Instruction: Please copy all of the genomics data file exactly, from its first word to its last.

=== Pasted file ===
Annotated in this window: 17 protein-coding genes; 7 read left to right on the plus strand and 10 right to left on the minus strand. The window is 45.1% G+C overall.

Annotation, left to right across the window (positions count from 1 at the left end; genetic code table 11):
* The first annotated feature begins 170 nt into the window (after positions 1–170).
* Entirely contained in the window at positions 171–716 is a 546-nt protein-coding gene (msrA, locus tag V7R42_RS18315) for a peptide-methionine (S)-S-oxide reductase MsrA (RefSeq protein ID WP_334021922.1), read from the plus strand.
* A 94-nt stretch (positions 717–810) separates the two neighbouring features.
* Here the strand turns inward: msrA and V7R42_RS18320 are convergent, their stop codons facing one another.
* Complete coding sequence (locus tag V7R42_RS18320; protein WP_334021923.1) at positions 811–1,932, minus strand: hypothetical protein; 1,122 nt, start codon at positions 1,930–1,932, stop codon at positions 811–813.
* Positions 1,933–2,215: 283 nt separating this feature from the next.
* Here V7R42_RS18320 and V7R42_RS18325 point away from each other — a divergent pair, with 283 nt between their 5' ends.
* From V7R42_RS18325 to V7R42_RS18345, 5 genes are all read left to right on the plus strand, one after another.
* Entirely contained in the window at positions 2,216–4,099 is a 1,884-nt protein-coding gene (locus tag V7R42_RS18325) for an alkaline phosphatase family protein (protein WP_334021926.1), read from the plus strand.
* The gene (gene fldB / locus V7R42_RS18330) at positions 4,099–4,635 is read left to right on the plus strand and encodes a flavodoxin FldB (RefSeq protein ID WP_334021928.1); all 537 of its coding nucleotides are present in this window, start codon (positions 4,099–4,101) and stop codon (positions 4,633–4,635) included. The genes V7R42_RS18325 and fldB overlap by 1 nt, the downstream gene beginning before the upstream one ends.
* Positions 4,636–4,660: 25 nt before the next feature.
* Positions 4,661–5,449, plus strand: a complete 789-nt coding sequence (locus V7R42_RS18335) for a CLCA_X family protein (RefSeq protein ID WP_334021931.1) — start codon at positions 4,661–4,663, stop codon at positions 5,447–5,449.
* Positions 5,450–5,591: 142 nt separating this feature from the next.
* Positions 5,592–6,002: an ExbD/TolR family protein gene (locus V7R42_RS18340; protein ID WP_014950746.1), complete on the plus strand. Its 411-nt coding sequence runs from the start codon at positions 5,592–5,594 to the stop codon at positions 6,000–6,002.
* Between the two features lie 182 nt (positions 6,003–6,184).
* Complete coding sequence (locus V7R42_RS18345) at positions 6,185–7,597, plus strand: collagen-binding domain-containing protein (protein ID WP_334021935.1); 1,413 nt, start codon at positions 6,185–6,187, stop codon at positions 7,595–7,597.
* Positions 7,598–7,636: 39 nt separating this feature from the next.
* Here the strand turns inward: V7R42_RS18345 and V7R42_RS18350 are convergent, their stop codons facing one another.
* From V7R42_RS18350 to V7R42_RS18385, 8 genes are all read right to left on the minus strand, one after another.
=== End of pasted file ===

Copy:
Annotated in this window: 17 protein-coding genes; 7 read left to right on the plus strand and 10 right to left on the minus strand. The window is 45.1% G+C overall.

Annotation, left to right across the window (positions count from 1 at the left end; genetic code table 11):
* The first annotated feature begins 170 nt into the window (after positions 1–170).
* Entirely contained in the window at positions 171–716 is a 546-nt protein-coding gene (msrA, locus tag V7R42_RS18315) for a peptide-methionine (S)-S-oxide reductase MsrA (RefSeq protein ID WP_334021922.1), read from the plus strand.
* A 94-nt stretch (positions 717–810) separates the two neighbouring features.
* Here the strand turns inward: msrA and V7R42_RS18320 are convergent, their stop codons facing one another.
* Complete coding sequence (locus tag V7R42_RS18320; protein WP_334021923.1) at positions 811–1,932, minus strand: hypothetical protein; 1,122 nt, start codon at positions 1,930–1,932, stop codon at positions 811–813.
* Positions 1,933–2,215: 283 nt separating this feature from the next.
* Here V7R42_RS18320 and V7R42_RS18325 point away from each other — a divergent pair, with 283 nt between their 5' ends.
* From V7R42_RS18325 to V7R42_RS18345, 5 genes are all read left to right on the plus strand, one after another.
* Entirely contained in the window at positions 2,216–4,099 is a 1,884-nt protein-coding gene (locus tag V7R42_RS18325) for an alkaline phosphatase family protein (protein WP_334021926.1), read from the plus strand.
* The gene (gene fldB / locus V7R42_RS18330) at positions 4,099–4,635 is read left to right on the plus strand and encodes a flavodoxin FldB (RefSeq protein ID WP_334021928.1); all 537 of its coding nucleotides are present in this window, start codon (positions 4,099–4,101) and stop codon (positions 4,633–4,635) included. The genes V7R42_RS18325 and fldB overlap by 1 nt, the downstream gene beginning before the upstream one ends.
* Positions 4,636–4,660: 25 nt before the next feature.
* Positions 4,661–5,449, plus strand: a complete 789-nt coding sequence (locus V7R42_RS18335) for a CLCA_X family protein (RefSeq protein ID WP_334021931.1) — start codon at positions 4,661–4,663, stop codon at positions 5,447–5,449.
* Positions 5,450–5,591: 142 nt separating this feature from the next.
* Positions 5,592–6,002: an ExbD/TolR family protein gene (locus V7R42_RS18340; protein ID WP_014950746.1), complete on the plus strand. Its 411-nt coding sequence runs from the start codon at positions 5,592–5,594 to the stop codon at positions 6,000–6,002.
* Between the two features lie 182 nt (positions 6,003–6,184).
* Complete coding sequence (locus V7R42_RS18345) at positions 6,185–7,597, plus strand: collagen-binding domain-containing protein (protein ID WP_334021935.1); 1,413 nt, start codon at positions 6,185–6,187, stop codon at positions 7,595–7,597.
* Positions 7,598–7,636: 39 nt separating this feature from the next.
* Here the strand turns inward: V7R42_RS18345 and V7R42_RS18350 are convergent, their stop codons facing one another.
* From V7R42_RS18350 to V7R42_RS18385, 8 genes are all read right to left on the minus strand, one after another.